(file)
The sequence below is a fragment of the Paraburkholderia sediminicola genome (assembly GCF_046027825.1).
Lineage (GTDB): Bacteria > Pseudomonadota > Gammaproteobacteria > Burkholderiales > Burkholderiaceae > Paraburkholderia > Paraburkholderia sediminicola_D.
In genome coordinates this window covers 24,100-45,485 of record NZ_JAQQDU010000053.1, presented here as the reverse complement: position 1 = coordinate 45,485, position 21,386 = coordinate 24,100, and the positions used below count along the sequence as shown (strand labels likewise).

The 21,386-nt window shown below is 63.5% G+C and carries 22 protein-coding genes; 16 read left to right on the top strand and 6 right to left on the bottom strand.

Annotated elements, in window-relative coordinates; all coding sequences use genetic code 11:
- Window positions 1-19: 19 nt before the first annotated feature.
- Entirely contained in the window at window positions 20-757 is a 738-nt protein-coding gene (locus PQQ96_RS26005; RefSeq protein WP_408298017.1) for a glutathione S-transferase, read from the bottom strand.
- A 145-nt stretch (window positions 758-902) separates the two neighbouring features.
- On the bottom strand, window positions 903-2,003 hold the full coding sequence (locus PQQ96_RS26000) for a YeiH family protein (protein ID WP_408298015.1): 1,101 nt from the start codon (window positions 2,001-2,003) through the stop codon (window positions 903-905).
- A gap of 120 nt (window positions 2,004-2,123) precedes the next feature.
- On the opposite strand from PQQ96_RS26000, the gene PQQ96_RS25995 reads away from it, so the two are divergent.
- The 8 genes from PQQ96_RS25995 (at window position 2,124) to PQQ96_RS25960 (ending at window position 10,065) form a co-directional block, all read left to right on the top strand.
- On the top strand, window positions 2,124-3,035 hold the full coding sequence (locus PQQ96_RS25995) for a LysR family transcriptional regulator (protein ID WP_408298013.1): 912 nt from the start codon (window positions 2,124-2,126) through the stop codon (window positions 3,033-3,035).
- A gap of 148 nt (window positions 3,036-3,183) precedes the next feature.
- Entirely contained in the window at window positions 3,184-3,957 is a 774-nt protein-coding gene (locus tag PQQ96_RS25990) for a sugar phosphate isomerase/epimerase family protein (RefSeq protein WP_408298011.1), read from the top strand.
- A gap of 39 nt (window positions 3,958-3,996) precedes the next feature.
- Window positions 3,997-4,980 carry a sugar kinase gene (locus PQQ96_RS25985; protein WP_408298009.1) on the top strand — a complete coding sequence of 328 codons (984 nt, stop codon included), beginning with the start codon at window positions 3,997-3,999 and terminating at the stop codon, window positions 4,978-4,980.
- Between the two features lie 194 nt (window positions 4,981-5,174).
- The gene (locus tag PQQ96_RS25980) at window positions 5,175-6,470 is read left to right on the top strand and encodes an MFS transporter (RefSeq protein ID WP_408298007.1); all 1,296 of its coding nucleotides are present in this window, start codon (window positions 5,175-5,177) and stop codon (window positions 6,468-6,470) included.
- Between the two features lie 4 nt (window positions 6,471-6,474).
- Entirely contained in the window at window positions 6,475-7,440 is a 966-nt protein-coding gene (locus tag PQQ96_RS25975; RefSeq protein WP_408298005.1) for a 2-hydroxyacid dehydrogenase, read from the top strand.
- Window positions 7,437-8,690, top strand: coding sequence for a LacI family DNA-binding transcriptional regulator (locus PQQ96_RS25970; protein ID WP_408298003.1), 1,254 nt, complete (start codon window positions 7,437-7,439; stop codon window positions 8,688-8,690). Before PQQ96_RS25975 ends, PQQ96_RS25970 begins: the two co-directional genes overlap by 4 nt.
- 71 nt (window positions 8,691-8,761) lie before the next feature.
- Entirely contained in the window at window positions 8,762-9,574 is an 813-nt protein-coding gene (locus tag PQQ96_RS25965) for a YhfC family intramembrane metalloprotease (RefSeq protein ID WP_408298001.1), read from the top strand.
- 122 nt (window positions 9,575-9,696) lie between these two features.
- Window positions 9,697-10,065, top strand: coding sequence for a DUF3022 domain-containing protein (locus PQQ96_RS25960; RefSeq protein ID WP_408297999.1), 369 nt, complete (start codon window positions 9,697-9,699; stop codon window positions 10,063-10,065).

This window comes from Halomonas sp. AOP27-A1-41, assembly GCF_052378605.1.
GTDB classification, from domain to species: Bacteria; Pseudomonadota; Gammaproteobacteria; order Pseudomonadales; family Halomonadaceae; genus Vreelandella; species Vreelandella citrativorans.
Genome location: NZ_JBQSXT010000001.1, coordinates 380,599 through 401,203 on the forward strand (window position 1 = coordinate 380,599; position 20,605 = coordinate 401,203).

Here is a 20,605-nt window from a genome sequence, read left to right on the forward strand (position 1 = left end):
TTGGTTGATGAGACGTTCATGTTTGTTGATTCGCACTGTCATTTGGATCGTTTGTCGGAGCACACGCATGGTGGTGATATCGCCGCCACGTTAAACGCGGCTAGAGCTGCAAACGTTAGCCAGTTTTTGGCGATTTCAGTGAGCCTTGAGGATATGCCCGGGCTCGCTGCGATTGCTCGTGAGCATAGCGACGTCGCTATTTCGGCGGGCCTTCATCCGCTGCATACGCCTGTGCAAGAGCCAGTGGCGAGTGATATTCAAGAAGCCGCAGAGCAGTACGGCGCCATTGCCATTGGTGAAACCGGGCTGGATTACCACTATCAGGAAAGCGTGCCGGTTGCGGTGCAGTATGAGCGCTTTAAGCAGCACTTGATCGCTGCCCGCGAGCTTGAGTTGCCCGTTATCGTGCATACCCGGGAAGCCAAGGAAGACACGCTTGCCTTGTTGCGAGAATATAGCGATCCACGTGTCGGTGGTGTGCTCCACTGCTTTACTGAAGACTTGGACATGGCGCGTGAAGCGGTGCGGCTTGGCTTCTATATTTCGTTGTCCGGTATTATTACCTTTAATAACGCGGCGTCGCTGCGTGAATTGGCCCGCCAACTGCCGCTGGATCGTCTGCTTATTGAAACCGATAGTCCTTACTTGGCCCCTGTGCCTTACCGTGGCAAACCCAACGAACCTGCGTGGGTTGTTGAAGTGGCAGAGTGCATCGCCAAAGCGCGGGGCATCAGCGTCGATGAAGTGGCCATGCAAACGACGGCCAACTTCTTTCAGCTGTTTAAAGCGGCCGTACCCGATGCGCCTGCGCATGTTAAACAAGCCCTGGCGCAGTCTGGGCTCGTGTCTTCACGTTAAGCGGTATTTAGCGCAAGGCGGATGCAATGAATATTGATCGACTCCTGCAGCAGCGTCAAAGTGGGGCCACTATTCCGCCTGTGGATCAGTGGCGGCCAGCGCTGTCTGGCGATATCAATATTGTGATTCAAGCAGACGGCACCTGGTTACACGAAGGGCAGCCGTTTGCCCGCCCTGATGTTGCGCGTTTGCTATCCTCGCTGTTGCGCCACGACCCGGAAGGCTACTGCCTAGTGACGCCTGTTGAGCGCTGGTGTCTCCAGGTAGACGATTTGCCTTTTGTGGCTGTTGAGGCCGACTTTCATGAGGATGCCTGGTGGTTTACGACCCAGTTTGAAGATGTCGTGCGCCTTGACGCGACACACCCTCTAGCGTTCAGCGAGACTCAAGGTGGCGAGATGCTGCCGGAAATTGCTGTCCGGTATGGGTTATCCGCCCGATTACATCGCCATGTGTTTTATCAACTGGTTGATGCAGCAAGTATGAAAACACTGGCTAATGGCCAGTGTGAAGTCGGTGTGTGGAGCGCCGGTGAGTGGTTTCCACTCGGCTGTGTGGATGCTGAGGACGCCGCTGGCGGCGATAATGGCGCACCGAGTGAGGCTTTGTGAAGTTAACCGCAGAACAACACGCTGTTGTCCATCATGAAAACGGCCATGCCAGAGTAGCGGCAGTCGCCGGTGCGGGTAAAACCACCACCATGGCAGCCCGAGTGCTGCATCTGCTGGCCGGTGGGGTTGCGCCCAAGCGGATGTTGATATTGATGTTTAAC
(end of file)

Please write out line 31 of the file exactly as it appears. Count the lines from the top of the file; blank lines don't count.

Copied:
TTGGTTGATGAGACGTTCATGTTTGTTGATTCGCACTGTCATTTGGATCGTTTGTCGGAGCACACGCATGGTGGTGATATCGCCGCCACGTTAAACGCGGCTAGAGCTGCAAACGTTAGCCAGTTTTTGGCGATTTCAGTGAGCCTTGAGGATATGCCCGGGCTCGCTGCGATTGCTCGTGAGCATAGCGACGTCGCTATTTCGGCGGGCCTTCATCCGCTGCATACGCCTGTGCAAGAGCCAGTGGCGAGTGATATTCAAGAAGCCGCAGAGCAGTACGGCGCCATTGCCATTGGTGAAACCGGGCTGGATTACCACTATCAGGAAAGCGTGCCGGTTGCGGTGCAGTATGAGCGCTTTAAGCAGCACTTGATCGCTGCCCGCGAGCTTGAGTTGCCCGTTATCGTGCATACCCGGGAAGCCAAGGAAGACACGCTTGCCTTGTTGCGAGAATATAGCGATCCACGTGTCGGTGGTGTGCTCCACTGCTTTACTGAAGACTTGGACATGGCGCGTGAAGCGGTGCGGCTTGGCTTCTATATTTCGTTGTCCGGTATTATTACCTTTAATAACGCGGCGTCGCTGCGTGAATTGGCCCGCCAACTGCCGCTGGATCGTCTGCTTATTGAAACCGATAGTCCTTACTTGGCCCCTGTGCCTTACCGTGGCAAACCCAACGAACCTGCGTGGGTTGTTGAAGTGGCAGAGTGCATCGCCAAAGCGCGGGGCATCAGCGTCGATGAAGTGGCCATGCAAACGACGGCCAACTTCTTTCAGCTGTTTAAAGCGGCCGTACCCGATGCGCCTGCGCATGTTAAACAAGCCCTGGCGCAGTCTGGGCTCGTGTCTTCACGTTAAGCGGTATTTAGCGCAAGGCGGATGCAATGAATATTGATCGACTCCTGCAGCAGCGTCAAAGTGGGGCCACTATTCCGCCTGTGGATCAGTGGCGGCCAGCGCTGTCTGGCGATATCAATATTGTGATTCAAGCAGACGGCACCTGGTTACACGAAGGGCAGCCGTTTGCCCGCCCTGATGTTGCGCGTTTGCTATCCTCGCTGTTGCGCCACGACCCGGAAGGCTACTGCCTAGTGACGCCTGTTGAGCGCTGGTGTCTCCAGGTAGACGATTTGCCTTTTGTGGCTGTTGAGGCCGACTTTCATGAGGATGCCTGGTGGTTTACGACCCAGTTTGAAGATGTCGTGCGCCTTGACGCGACACACCCTCTAGCGTTCAGCGAGACTCAAGGTGGCGAGATGCTGCCGGAAATTGCTGTCCGGTATGGGTTATCCGCCCGATTACATCGCCATGTGTTTTATCAACTGGTTGATGCAGCAAGTATGAAAACACTGGCTAATGGCCAGTGTGAAGTCGGTGTGTGGAGCGCCGGTGAGTGGTTTCCACTCGGCTGTGTGGATGCTGAGGACGCCGCTGGCGGCGATAATGGCGCACCGAGTGAGGCTTTGTGAAGTTAACCGCAGAACAACACGCTGTTGTCCATCATGAAAACGGCCATGCCAGAGTAGCGGCAGTCGCCGGTGCGGGTAAAACCACCACCATGGCAGCCCGAGTGCTGCATCTGCTGGCCGGTGGGGTTGCGCCCAAGCGGATGTTGATATTGATGTTTAAC